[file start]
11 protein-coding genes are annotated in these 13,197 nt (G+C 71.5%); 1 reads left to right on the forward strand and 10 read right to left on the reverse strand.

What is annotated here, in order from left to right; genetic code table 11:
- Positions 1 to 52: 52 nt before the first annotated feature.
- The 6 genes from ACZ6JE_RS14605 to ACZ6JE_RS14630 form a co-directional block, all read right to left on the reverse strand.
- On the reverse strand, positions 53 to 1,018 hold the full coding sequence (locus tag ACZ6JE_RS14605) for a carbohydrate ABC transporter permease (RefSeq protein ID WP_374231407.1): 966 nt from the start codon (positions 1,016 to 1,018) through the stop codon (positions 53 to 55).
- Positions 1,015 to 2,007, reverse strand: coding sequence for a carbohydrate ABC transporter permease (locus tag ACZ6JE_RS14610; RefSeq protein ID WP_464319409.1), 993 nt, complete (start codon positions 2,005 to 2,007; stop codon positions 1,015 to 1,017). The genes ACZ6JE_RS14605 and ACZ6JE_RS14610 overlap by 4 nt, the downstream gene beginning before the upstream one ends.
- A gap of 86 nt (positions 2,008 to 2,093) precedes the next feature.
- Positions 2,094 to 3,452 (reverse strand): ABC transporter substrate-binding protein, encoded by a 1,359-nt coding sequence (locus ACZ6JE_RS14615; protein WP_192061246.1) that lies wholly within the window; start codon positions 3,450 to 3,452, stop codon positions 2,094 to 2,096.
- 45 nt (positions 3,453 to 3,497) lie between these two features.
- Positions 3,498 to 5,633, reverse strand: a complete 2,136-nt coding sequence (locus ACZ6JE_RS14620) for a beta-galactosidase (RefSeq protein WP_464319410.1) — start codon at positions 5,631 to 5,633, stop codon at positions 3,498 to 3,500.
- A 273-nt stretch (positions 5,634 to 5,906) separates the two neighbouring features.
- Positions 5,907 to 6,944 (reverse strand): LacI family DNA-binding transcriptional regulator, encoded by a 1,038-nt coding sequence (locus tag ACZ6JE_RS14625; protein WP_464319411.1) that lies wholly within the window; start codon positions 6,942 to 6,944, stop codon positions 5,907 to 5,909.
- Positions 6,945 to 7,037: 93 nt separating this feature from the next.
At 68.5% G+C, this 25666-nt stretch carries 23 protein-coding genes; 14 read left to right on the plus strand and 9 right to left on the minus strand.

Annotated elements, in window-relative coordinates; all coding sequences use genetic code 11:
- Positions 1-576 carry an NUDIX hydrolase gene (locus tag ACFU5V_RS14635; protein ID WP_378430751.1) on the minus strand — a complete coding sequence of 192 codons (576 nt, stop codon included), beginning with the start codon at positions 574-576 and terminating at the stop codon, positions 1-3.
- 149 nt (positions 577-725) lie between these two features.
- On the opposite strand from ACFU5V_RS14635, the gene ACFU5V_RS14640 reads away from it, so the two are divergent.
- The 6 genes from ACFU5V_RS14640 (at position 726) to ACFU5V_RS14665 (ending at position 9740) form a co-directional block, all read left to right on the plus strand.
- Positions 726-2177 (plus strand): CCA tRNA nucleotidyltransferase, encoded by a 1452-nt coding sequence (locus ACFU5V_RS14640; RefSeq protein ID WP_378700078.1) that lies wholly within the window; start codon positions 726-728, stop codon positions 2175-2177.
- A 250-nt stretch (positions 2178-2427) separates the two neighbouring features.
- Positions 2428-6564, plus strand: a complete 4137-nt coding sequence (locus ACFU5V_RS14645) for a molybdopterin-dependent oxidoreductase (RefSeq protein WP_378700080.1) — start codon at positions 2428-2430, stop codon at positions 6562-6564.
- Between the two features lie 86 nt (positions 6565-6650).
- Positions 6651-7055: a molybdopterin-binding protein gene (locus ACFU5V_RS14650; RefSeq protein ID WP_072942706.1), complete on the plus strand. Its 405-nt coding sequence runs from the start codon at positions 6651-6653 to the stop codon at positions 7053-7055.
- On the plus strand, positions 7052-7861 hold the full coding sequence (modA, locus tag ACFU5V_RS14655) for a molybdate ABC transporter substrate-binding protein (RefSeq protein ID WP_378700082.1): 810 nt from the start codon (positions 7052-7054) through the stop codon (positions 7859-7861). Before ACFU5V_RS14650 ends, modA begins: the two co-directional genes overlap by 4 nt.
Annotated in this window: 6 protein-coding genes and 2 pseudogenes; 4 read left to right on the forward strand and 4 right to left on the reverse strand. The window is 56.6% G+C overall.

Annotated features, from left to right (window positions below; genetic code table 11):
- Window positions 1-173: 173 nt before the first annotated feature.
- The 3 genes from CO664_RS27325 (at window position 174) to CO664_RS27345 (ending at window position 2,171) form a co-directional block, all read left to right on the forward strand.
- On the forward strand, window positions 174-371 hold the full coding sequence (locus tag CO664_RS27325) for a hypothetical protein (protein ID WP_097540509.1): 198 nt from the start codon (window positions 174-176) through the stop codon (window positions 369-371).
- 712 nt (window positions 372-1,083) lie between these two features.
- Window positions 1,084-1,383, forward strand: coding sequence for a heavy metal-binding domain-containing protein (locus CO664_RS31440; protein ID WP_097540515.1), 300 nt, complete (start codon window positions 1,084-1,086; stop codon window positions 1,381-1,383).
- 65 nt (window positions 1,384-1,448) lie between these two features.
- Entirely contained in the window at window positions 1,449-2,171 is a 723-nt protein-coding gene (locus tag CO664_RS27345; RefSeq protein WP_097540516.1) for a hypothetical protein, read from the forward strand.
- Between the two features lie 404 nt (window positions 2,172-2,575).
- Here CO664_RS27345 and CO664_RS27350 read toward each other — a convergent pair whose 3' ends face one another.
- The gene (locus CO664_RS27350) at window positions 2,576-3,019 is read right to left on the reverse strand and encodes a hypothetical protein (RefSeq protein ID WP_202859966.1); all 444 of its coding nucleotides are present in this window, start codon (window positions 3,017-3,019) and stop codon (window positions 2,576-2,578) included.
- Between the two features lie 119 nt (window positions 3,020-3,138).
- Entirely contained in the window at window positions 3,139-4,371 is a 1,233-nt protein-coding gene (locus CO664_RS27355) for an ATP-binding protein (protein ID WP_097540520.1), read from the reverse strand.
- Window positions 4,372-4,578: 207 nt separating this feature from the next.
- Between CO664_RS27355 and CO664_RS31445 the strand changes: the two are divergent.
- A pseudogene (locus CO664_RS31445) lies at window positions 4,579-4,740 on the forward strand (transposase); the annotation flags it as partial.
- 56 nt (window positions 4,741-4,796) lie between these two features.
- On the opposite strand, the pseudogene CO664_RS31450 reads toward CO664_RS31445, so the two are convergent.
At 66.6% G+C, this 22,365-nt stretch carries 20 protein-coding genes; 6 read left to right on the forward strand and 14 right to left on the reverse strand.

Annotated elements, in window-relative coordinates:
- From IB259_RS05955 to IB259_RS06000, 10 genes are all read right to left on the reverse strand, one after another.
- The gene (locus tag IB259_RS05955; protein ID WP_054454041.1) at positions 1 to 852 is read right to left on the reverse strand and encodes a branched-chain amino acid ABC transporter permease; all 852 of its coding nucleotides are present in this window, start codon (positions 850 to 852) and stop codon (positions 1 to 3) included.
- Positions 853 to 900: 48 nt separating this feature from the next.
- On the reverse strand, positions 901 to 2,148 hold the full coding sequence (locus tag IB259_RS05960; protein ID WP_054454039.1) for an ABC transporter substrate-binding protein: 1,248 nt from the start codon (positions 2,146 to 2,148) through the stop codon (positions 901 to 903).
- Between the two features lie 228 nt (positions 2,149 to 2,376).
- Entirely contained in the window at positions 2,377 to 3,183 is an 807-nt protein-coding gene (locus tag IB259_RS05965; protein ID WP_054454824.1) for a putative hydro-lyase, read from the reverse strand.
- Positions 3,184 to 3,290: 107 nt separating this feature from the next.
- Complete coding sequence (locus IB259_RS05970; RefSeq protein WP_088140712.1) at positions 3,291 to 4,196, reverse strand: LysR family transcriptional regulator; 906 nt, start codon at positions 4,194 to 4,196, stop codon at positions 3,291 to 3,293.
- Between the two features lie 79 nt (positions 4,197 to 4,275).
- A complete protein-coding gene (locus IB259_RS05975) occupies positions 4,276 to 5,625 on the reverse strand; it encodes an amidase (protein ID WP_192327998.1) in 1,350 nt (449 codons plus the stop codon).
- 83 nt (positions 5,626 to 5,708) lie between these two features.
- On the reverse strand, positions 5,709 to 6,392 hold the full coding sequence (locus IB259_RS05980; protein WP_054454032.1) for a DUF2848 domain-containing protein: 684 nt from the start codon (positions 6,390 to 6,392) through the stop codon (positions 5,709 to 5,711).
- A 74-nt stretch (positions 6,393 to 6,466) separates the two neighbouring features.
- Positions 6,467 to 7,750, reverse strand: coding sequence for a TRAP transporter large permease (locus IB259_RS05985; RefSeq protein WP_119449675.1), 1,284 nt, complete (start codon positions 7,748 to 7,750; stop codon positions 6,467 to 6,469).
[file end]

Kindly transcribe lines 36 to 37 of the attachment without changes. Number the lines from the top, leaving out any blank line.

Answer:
- Here CO664_RS27345 and CO664_RS27350 read toward each other — a convergent pair whose 3' ends face one another.
- The gene (locus CO664_RS27350) at window positions 2,576-3,019 is read right to left on the reverse strand and encodes a hypothetical protein (RefSeq protein ID WP_202859966.1); all 444 of its coding nucleotides are present in this window, start codon (window positions 3,017-3,019) and stop codon (window positions 2,576-2,578) included.